Forums > Photography Talk > Changing from Sony to Nikon?



Posts: 779

Lexington, Kentucky, US

AVD AlphaDuctions wrote:

people keep talking about the lack of lens inventory.  I have drawerfuls of glass that say its a crock.  My bank account laughs at the concept that there arent enough lens options lol. 
More to the point, you can build up your lens inventory and still be a terrible shooter.  You can also be amazing and just have barely enough to cover the standard ranges.  How many different 70-200 2.8 G glass lenses do you need if one is good?  I felt stupid having the Sony one and a Tamron 70-210 2.8 and yes it was stupid.  HSo I sold the Sony one (the Tamron is made of depleted uranium or some other dense metal so it's more exercise).

How many different "less than letter quality glass" options do you need as spares/beach lenses/etc?  I have G glass and mid-range glass all the way to 300mm. 
I don't have 400mm G glass but I could have it if I wanted to spend stupid amounts of money.

How many different primes do you need? How many different 50s do you need? I have two and it's overkill but I'm not selling either. How many 500 mm f4 lenses do you need? who needs more than one?  who can even afford one in the first place?   Tell me what is missing from available glass for Sony that made you a better shooter once you switched to Nikon?  I've implied this question before and didn't get a reply so I'll ask you directly.  what glass did you not have the option of buying that you now have in your collection and use to the betterment of your craft?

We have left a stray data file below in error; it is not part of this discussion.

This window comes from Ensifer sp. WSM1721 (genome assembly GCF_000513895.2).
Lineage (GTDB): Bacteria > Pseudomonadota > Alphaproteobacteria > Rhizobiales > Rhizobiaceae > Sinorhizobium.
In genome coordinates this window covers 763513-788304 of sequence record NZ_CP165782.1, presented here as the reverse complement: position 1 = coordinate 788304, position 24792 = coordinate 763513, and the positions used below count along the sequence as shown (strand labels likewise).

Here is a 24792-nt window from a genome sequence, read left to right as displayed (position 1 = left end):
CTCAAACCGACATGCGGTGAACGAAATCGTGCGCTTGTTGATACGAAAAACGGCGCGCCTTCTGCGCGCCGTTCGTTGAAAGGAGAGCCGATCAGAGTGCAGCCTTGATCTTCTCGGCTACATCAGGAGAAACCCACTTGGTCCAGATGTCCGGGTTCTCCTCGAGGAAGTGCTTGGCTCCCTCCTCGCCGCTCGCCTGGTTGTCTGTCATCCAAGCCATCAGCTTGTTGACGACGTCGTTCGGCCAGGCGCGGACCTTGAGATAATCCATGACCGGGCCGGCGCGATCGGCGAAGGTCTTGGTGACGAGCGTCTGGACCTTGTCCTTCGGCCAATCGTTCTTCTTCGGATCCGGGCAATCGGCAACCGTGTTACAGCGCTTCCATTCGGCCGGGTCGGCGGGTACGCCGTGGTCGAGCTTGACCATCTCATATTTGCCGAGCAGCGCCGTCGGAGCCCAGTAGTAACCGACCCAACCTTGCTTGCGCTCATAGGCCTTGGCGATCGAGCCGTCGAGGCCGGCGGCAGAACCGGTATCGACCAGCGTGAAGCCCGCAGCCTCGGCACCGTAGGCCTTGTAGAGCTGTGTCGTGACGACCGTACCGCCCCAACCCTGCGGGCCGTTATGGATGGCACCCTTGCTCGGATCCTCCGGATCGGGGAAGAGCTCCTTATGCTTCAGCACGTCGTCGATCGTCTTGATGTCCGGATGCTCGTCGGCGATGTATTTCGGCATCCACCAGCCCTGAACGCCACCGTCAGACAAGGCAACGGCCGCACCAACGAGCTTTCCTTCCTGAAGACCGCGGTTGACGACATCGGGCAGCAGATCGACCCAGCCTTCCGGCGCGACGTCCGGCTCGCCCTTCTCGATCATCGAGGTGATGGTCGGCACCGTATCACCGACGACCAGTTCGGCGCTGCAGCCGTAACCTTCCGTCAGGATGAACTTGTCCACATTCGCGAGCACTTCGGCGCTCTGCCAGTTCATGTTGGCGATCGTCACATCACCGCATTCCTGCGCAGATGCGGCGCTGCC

There are literally thousands of A-mount lenses available, just like there are thousands of Nikkors. Only diff is there are more thousands for Black-and-yellow.  How many thousands do you need?

I'm not sure you got my point or maybe I'm not getting your point. Mine wasn't about Sony supposed lack of glass my point was about op's lack of glass. He is shooting with just a kit lens and a 50 prime, so in my opinion he is limiting his learning curve by not have the right tools. I could careless about owning tons of lenses or which brand as I only own 3 and only plan to own 5 total for what I shoot.

May 20 13 11:52 am Link


Zack Zoll

Posts: 6166

Glens Falls, New York, US

Photosbycj wrote:
I didn't read all the replies so if I repeat forgive me. I made the jump from Sony to Nikon over a year ago. I jumped from the A700 to the D700 and I have been happy with my choices. I was pretty sound technically speaking before my switch so moving into a full frame at a higher price point was more out of need not want. I was shooting with all Zeiss glass and a few other select lenses like a 70-200.

Now my opinion is switch now and switch into something above what you need so you can grow. There is a learning curve switching to a Nikon (such a button config ect) but there are many options that make it appealing such as their Creative Lighting. The main reason to switch is I strongly believe you can't improve until you can build up your lens inventory. Being limited with glass will limit your shooting potential as you need the right tools for the job. Switching now keeps you from investing in more Sony glass that won't be worth much when you do switch later on. That's my opinion.